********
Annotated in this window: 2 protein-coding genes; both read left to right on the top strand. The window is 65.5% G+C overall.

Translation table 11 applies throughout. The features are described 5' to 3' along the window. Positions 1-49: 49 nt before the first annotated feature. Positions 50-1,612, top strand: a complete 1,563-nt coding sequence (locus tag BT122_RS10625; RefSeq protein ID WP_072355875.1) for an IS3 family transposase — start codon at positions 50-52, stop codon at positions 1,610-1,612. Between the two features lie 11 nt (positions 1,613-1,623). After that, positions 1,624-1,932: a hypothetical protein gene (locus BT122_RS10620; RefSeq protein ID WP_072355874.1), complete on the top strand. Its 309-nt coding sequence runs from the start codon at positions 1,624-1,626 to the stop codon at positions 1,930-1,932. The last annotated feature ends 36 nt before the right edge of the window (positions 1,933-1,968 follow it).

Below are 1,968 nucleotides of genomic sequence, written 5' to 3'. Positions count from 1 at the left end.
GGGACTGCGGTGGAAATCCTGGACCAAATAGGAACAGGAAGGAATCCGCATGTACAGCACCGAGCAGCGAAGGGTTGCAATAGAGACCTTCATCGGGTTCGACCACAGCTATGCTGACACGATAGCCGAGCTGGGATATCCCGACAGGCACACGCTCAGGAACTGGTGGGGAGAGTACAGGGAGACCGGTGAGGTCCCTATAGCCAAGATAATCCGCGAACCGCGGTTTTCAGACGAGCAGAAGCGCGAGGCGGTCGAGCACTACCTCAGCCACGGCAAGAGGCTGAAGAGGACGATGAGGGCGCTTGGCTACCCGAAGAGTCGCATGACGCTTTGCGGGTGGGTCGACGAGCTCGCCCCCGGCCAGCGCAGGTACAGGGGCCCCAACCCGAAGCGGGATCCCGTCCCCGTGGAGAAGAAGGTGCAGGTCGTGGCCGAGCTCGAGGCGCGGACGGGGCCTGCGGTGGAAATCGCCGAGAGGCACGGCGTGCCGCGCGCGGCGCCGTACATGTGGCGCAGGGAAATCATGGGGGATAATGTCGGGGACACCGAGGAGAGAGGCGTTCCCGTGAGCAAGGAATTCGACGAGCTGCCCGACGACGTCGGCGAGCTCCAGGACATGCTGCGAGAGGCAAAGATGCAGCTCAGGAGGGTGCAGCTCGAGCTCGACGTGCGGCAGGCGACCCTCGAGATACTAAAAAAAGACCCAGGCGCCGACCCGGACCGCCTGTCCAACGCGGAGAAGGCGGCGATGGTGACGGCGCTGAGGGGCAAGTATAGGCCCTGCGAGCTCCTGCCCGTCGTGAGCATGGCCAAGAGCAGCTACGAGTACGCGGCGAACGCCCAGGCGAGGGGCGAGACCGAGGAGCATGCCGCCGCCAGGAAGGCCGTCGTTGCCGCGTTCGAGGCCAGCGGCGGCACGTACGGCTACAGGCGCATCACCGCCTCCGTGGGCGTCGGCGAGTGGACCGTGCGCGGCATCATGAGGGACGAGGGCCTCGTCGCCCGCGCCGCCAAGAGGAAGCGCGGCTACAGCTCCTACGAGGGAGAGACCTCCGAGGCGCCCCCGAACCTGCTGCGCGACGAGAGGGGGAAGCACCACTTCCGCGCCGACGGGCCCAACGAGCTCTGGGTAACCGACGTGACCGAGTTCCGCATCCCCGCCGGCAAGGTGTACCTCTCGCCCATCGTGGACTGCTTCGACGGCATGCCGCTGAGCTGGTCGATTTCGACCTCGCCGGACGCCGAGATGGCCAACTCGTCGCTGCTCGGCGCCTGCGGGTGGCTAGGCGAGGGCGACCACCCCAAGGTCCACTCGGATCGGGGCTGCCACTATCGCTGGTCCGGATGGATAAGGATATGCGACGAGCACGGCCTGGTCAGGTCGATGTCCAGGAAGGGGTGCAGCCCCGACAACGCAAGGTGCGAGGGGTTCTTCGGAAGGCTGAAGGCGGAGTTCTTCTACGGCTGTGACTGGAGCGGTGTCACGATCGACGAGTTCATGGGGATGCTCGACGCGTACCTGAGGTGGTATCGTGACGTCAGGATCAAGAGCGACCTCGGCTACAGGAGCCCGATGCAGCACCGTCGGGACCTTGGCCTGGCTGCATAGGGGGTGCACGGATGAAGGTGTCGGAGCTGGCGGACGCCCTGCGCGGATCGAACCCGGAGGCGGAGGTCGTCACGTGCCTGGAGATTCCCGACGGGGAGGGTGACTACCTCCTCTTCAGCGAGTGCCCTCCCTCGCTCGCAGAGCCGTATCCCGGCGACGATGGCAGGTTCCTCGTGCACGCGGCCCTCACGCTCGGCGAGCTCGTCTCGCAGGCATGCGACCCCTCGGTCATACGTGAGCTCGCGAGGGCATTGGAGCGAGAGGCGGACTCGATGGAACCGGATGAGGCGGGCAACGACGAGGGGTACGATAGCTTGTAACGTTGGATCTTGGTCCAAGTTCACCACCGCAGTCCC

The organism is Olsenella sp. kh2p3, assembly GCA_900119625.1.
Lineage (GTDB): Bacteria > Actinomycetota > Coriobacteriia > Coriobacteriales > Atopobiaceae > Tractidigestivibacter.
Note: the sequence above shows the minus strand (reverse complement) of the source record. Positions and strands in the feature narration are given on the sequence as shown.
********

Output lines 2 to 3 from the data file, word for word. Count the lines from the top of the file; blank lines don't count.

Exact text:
Translation table 11 applies throughout. The features are described 5' to 3' along the window. Positions 1-49: 49 nt before the first annotated feature. Positions 50-1,612, top strand: a complete 1,563-nt coding sequence (locus tag BT122_RS10625; RefSeq protein ID WP_072355875.1) for an IS3 family transposase — start codon at positions 50-52, stop codon at positions 1,610-1,612. Between the two features lie 11 nt (positions 1,613-1,623). After that, positions 1,624-1,932: a hypothetical protein gene (locus BT122_RS10620; RefSeq protein ID WP_072355874.1), complete on the top strand. Its 309-nt coding sequence runs from the start codon at positions 1,624-1,626 to the stop codon at positions 1,930-1,932. The last annotated feature ends 36 nt before the right edge of the window (positions 1,933-1,968 follow it).

Below are 1,968 nucleotides of genomic sequence, written 5' to 3'. Positions count from 1 at the left end.